Bonds Fall, Dollar Surges
U.S. 10-year Treasury bonds fell significantly today after a
government report showed that the U.S. added more jobs in November than what was
previously expected. Bonds have fallen off of recent highs on a string of
positive economic reports, including jobs reports and regional Fed updates.
Bonds shot higher initially in June, when the Fed began to hold rates steady at
5.25%, ending a long rate-tightening schedule. The slump today in bond
prices represents a swing in investor sentiment, specifically on speculation
that the Fed will be forced to lower rates before March to deal with slowing
growth and cooling inflation.
The dollar surged against the euro and yen today on a positive
U.S. jobs report, and after Japan lowered its estimate of economic growth.
The dollar has pulled up off of 20-month lows against the euro on a wave of
positive U.S. economic reports which point away from the speculated rate cuts.
Japan has been struggling to assert itself on the global market, with the yen
floundering as the BoJ tries to talk up the Japanese economy. However,
with this recent negative report, Japan will see no chance of a rate hike for
some time, which will affect the yen’s standing on the market. The global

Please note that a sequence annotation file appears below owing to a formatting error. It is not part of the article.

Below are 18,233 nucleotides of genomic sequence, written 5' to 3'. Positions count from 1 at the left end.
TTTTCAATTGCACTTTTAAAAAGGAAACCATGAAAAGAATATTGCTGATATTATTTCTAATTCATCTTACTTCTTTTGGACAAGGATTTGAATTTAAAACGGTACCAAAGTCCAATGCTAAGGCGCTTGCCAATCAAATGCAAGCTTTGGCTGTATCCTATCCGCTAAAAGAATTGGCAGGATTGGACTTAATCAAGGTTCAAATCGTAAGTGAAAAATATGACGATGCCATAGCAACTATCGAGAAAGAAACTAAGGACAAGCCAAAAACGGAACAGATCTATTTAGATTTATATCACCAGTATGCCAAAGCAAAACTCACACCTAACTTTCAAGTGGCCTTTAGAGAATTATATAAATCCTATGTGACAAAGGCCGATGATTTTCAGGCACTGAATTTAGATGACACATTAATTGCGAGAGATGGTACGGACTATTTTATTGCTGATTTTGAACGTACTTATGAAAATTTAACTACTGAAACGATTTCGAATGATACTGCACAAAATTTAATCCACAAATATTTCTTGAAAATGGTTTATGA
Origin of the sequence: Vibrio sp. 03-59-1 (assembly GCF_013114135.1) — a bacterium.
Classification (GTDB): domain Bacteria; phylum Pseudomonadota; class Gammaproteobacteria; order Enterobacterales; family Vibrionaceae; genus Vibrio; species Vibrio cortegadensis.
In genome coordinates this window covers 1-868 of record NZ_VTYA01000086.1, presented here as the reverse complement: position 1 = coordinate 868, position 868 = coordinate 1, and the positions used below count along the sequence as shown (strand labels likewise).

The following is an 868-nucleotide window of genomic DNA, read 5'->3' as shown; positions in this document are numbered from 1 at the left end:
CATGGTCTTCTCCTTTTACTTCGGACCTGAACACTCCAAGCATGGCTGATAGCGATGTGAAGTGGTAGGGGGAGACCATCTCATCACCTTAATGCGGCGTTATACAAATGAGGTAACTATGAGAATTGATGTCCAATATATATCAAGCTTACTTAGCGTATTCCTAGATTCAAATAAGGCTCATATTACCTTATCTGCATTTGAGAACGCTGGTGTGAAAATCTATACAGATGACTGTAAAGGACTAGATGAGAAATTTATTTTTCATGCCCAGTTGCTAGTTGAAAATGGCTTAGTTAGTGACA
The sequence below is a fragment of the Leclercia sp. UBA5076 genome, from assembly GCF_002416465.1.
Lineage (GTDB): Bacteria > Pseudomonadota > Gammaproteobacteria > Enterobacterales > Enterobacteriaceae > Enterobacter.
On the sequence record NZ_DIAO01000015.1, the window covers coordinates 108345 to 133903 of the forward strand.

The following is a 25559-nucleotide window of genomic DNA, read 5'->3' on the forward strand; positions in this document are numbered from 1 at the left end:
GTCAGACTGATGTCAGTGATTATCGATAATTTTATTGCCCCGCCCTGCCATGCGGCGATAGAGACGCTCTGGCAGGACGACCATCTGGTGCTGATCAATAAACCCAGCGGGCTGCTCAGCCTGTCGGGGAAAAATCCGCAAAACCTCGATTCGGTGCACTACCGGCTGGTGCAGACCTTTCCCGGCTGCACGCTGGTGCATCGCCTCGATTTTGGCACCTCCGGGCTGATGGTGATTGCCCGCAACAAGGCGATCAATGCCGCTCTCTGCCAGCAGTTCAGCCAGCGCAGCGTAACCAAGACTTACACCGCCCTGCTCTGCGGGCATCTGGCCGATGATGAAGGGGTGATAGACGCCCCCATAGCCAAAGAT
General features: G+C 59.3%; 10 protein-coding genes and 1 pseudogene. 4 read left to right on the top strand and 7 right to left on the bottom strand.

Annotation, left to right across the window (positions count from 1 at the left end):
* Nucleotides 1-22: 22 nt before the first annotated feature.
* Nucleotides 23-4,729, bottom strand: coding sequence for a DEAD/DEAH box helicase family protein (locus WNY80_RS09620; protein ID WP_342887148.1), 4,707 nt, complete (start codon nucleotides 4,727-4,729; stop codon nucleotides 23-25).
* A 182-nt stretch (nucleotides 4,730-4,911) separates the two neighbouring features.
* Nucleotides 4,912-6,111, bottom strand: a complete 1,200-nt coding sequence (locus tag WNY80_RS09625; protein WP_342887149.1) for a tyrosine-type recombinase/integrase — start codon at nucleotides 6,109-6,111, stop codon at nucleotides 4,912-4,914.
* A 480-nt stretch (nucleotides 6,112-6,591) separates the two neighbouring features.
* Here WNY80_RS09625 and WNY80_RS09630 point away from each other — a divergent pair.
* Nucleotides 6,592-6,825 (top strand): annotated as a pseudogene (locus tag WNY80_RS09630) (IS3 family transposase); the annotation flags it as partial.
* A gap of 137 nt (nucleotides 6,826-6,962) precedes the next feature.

currency market has been dominated by interest rate and inflationary fears, as
investors seek to buy into currencies backed by hot, inflationary economies.
The ECB lifted rates yesterday, but warned that more hikes are not guaranteed;
the future of both the dollar and the yen has remained to be seen.
Crude oil futures fell around 0.5%, clamping down speculation
that OPEC will come to terms with a reduction agreement next week. Warm
weather continues to pervade the U.S., lessening demand for all energies.
OPEC has called for international output reductions from its member countries to
curb losses on the falling price of oil; crude is down around 25% from its
record July highs. Despite continuous warnings, OPEC has yet to produce a
united front committed to reducing oil supply and keeping prices up.
Natural gas fell 1.5% on continued warm weather and ample storage supplies.
Gold fell nearly 1% as the dollar gained on the global market.
Gold usually moves inversely to the dollar, as investors use the metal to hedge
against dollar weakness and inflation. Therefore, a strong move higher on
the dollar led to gold selling across the board. Gold is down around 20%
from its May highs. Copper prices rose around 0.3% on signs that demand in
China is picking up for the metal, which is commonly used in home building.
Wheat futures fell around 2% to secure the biggest weekly loss
in six months, as U.S. exports dried up on the record-high prices. Cocoa
rose to a 4-month high on speculation that production will be slower next year
due to a slow start in the farming season.
The U.S. added about 132,000 jobs in November, which was more
than forecast; unemployment rose slightly to 4.5%.
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